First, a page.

Ceramic screen print

This post is late, it should have been made more than a month ago, when I was doing the work.  Ceramic screen print process was invented at Bower Ashton,  over 20 years ago.  Dave Fortune , Senior Technician and screen printer, was instrumental in developing the idea and it works well, although this now seems to have been superseded by digital ceramic printing which is cheap and can produce full colour images quickly.  In both screen and digital print the print is made onto transfer (decal) paper, which when dry can be cut and the image floated onto a ceramic.

My main aim in trying this is to get an understanding of how it works in practice, what the pitfalls are, what the limitations are.  (The digital process is very simple: create the artwork, send to a digital ceramic firm, get the transfer papers back by post, apply to ceramic, fire at low temperature).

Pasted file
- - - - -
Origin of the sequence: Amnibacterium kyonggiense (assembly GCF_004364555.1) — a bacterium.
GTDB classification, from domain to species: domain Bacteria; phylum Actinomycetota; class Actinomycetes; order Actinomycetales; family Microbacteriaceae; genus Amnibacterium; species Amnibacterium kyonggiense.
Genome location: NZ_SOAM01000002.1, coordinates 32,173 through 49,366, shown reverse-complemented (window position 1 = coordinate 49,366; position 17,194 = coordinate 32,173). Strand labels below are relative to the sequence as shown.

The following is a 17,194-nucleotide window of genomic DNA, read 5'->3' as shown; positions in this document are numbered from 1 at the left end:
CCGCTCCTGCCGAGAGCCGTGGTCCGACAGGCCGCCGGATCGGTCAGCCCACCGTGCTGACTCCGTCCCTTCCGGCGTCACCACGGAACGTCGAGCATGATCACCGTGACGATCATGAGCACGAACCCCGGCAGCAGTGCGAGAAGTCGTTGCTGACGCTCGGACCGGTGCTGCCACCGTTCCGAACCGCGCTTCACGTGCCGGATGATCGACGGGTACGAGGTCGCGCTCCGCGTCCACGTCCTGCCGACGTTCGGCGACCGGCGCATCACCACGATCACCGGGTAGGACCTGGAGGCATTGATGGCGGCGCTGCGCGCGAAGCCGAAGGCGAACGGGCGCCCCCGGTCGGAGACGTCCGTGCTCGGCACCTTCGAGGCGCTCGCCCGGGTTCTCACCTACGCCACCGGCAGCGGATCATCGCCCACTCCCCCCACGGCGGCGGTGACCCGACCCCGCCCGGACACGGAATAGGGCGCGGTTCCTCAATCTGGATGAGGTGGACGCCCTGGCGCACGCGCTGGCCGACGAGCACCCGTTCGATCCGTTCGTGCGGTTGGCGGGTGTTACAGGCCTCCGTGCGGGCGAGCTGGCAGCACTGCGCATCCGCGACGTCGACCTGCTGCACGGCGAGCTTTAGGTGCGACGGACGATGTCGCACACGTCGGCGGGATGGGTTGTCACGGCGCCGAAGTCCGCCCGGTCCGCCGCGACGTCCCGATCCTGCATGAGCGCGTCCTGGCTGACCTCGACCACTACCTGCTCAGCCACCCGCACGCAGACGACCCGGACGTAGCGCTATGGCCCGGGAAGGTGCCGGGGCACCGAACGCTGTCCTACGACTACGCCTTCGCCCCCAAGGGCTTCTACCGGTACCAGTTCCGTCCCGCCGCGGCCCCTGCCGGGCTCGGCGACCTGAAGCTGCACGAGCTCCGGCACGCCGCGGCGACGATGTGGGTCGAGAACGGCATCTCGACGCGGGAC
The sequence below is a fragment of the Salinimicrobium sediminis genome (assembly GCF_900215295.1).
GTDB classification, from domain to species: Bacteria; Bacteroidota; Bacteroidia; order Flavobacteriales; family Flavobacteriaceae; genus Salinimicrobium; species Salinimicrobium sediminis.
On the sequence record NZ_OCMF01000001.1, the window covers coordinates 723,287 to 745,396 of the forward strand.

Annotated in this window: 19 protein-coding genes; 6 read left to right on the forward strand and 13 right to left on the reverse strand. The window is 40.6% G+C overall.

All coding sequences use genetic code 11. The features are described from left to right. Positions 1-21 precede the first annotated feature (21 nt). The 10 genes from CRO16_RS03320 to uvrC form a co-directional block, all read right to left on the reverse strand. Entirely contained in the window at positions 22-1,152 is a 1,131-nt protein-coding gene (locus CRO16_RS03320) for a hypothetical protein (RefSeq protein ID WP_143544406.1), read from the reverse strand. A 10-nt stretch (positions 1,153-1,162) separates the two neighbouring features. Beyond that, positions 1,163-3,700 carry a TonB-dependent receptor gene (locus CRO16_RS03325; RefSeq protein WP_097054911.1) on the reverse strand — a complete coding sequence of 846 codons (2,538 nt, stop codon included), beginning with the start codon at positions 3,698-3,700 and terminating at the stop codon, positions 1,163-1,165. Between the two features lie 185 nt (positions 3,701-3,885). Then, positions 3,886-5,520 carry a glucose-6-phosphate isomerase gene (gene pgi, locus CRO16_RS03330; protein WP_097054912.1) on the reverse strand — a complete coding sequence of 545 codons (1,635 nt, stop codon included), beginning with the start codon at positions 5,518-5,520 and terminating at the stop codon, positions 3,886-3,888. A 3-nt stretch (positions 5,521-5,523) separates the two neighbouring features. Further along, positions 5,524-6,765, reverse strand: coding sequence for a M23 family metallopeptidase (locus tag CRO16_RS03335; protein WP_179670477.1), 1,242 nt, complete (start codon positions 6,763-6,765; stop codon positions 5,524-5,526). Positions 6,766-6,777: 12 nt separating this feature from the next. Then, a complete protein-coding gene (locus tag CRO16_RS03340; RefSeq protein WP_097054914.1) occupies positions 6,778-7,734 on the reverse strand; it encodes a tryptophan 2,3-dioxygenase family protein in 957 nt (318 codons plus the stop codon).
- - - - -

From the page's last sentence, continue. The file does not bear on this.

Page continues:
Printing onto transfer paper, the six colour ‘British Wildlife Masks‘,  there are 18 A3 sheets of folex which have had the images printed on and now need to be transferred to the screen.  18 sheets because only one third of the set will fit onto a large screen.  This now seems ambitious and it is not likely that I will complete the print in this way, just too expensive.

Anyway, I am printing 1/3 of the set, twice. The first colour is the hardest, the blue background, and DF  undertook to do most of the work.  We over printed this three times and the final result was good.

The next three colours – grey, red and brown were fairly straightforward, getting a colour match with the ceramic powder proved tricky but the results seem ok, so far.  Unfortunately the colours need to be mixed wet to avoid breathing in ground glass, but this then means that batches of mix may vary in colour.